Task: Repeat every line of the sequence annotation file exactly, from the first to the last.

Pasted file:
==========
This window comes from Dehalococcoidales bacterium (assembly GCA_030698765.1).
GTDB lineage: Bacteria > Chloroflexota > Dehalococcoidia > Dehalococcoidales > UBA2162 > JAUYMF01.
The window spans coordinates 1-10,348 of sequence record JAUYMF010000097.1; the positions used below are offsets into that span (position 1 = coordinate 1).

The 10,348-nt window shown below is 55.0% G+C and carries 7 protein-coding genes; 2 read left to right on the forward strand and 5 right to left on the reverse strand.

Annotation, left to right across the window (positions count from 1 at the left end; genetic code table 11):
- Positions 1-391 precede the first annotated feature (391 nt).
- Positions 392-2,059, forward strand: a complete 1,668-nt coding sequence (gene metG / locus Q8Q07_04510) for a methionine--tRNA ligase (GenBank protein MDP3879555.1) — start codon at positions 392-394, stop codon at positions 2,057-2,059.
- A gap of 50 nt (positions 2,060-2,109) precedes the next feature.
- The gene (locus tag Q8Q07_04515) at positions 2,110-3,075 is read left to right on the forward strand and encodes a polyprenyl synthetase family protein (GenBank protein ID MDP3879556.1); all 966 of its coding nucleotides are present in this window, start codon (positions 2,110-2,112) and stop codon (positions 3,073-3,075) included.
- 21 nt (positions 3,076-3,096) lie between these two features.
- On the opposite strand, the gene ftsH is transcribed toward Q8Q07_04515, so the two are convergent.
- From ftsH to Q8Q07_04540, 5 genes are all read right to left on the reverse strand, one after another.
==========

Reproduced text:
This window comes from Dehalococcoidales bacterium (assembly GCA_030698765.1).
GTDB lineage: Bacteria > Chloroflexota > Dehalococcoidia > Dehalococcoidales > UBA2162 > JAUYMF01.
The window spans coordinates 1-10,348 of sequence record JAUYMF010000097.1; the positions used below are offsets into that span (position 1 = coordinate 1).

The 10,348-nt window shown below is 55.0% G+C and carries 7 protein-coding genes; 2 read left to right on the forward strand and 5 right to left on the reverse strand.

Annotation, left to right across the window (positions count from 1 at the left end; genetic code table 11):
- Positions 1-391 precede the first annotated feature (391 nt).
- Positions 392-2,059, forward strand: a complete 1,668-nt coding sequence (gene metG / locus Q8Q07_04510) for a methionine--tRNA ligase (GenBank protein MDP3879555.1) — start codon at positions 392-394, stop codon at positions 2,057-2,059.
- A gap of 50 nt (positions 2,060-2,109) precedes the next feature.
- The gene (locus tag Q8Q07_04515) at positions 2,110-3,075 is read left to right on the forward strand and encodes a polyprenyl synthetase family protein (GenBank protein ID MDP3879556.1); all 966 of its coding nucleotides are present in this window, start codon (positions 2,110-2,112) and stop codon (positions 3,073-3,075) included.
- 21 nt (positions 3,076-3,096) lie between these two features.
- On the opposite strand, the gene ftsH is transcribed toward Q8Q07_04515, so the two are convergent.
- From ftsH to Q8Q07_04540, 5 genes are all read right to left on the reverse strand, one after another.